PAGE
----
Some of the brightest stars in gifted education converged in Baltimore last week to celebrate strides made in the field and to discuss plans for the future.
The Johns Hopkins Center for Talented Youth co-hosted the 12th annual Wallace Research Symposium on Talent Development on its Mt. Washington campus April 29 to May 1, bringing about 200 scholars and educators from around the world together to share research findings and personal stories about their work with exceptionally bright students.
Co-sponsored by the University of Iowa Belin-Blank Center and Vanderbilt University Study of Mathematically Precocious Youth, the symposium also celebrated Julian C. Stanley, the late Johns Hopkins psychologist whose pioneering work with exceptional students formed the foundation for CTY and the gifted education field as we know it today. Born 100 years ago this July, Stanley began his groundbreaking research in the late 1960s, mentoring advanced students, accelerating their curriculum, and advocating for their early entrance to college. Stanley's use of above-grade-level testing—for example, gauging 7th grade students' potential based on their SAT scores—was considered radical when first introduced. Today it is standard practice for talent searches at CTY and around the country.
Stanley also encouraged young students to participate in early-college programs and academic competitions, said Linda Brody, a former graduate student of Stanley's and the director of CTY's Diagnostic and Counseling Center.
"As a result, students today have a greatly expanded menu of opportunities to accelerate their educational programs and pursue their interests outside of school, which were not available prior to Stanley's efforts," Brody said.
Conference attendees agreed there is still much work to do, as research shows millions of advanced children spend their days in U.S. classrooms starving for a greater academic challenge.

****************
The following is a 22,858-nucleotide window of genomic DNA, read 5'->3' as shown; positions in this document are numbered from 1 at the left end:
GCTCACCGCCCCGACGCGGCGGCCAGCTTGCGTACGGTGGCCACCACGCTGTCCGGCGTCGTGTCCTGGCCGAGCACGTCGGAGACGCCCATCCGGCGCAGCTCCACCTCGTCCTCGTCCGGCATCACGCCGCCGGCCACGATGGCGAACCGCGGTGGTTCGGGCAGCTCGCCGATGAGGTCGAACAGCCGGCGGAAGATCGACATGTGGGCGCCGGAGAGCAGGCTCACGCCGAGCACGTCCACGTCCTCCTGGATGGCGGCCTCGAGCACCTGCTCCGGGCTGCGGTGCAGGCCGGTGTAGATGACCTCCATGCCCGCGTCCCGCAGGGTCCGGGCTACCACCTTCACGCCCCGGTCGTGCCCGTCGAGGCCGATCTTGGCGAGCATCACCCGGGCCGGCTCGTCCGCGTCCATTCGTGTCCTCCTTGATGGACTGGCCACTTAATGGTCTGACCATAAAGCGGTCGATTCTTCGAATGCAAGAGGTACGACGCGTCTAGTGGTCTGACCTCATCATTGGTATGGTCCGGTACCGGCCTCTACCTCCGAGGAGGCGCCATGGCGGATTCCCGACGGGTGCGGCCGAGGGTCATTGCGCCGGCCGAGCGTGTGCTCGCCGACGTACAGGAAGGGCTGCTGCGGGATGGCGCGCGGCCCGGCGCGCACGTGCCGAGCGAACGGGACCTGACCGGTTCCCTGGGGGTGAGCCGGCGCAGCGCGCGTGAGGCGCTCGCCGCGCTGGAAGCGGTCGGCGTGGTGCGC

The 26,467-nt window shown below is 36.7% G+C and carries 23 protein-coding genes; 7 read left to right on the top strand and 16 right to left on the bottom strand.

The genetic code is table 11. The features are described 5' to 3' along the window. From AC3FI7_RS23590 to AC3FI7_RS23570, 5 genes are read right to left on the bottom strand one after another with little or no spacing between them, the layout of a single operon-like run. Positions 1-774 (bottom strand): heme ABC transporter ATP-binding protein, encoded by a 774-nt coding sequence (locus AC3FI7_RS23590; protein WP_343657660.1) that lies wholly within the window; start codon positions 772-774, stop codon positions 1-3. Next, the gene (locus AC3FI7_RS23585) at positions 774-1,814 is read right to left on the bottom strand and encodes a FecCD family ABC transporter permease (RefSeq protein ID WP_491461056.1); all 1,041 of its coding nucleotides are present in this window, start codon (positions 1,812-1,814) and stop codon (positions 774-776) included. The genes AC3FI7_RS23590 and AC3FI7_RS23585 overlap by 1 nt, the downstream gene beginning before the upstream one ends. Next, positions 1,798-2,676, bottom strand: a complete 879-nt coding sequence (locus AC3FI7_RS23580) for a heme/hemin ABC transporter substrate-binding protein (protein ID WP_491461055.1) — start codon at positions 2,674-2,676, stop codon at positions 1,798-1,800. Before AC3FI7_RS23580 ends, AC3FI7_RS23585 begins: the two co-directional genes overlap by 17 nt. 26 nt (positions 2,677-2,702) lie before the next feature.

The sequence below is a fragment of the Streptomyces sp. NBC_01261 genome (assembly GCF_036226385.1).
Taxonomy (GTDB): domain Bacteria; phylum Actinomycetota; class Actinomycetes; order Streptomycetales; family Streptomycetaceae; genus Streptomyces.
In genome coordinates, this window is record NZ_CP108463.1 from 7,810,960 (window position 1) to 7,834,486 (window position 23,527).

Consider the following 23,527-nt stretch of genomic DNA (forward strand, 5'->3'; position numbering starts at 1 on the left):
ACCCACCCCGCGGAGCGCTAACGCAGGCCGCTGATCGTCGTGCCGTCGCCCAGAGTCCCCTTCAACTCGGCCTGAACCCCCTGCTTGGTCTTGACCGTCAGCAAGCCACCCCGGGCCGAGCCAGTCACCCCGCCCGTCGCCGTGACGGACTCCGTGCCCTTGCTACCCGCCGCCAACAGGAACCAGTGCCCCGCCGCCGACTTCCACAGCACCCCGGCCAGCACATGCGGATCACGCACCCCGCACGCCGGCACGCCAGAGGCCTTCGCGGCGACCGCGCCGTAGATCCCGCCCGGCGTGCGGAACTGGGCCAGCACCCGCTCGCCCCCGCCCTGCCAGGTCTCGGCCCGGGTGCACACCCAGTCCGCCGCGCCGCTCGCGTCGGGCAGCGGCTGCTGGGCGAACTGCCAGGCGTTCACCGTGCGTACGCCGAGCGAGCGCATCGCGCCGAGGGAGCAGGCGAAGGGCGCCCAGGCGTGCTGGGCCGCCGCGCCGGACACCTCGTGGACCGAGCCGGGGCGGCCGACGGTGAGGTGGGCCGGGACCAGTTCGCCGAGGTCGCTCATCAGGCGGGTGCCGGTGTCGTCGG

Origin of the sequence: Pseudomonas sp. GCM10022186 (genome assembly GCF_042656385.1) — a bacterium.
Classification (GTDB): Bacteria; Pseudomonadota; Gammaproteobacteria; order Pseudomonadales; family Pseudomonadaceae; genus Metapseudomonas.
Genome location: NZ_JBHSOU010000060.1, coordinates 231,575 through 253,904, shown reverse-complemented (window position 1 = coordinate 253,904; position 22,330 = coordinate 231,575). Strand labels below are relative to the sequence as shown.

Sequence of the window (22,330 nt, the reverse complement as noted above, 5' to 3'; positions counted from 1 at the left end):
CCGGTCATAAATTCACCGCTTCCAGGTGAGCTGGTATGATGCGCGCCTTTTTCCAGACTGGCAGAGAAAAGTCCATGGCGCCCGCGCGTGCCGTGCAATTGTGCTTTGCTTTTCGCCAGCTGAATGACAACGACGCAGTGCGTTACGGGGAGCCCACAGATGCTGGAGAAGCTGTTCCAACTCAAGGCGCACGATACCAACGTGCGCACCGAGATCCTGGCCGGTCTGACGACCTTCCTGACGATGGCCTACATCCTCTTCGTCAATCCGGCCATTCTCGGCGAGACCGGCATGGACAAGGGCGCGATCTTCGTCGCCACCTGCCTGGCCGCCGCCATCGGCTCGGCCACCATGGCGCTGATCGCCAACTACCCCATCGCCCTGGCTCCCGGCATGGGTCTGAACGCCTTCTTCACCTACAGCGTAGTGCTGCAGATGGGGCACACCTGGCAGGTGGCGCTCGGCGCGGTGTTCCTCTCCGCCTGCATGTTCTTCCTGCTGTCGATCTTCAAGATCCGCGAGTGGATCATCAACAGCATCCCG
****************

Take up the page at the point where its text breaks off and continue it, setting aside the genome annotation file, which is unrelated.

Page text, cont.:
"Students performing above grade level likely exist in every classroom in every school," said Jonathan Plucker, an education policy expert and professor of talent development with a joint appointment at CTY and JHU's School of Education. Despite their prevalence, countless students with advanced abilities are not identified nor given access to accelerated coursework to challenge them beyond grade level, Plucker said. Many states lack cohesive gifted-education policies to address how these students are identified and supported.
Compounding this problem is the fallacy that advanced students don't need educational interventions the way struggling students do.
"'Don't worry about them; they are going to be just fine'—I hear that all the time," said Julia Link Roberts, director of the Center for Gifted Studies at Western Kentucky University.
But there is strong evidence that interventions can be life-changing for exceptionally advanced children. The most comprehensive research on the subject, the Study for Mathematically Precocious Youth—a longitudinal study begun by Stanley at Hopkins in 1971—tracks more than 5,000 students who received early interventions and has provided considerable insight into their outcomes.
A 2016 Scientific American article about the study surmised, "With the first SMPY recruits now at the peak of their careers, what has become clear is how much the precociously gifted outweigh the rest of society in their influence."
Interventions can take many forms, including ability grouping, acceleration, grade skipping, and early college entrance. The key is recognizing that exceptionally smart students have unique needs, and devoting time and resources to address them.
"Some people say, 'These (bright) kids aren't going to be homeless; they'll be OK. But we also know that if you're in an asynchronous situation with your schooling, it could be cause for great emotional upheaval," said Jason Gorgia, a public-school math teacher from Virginia. "There is so much talent in this country, and we have to be more creative with our resources in how we support it."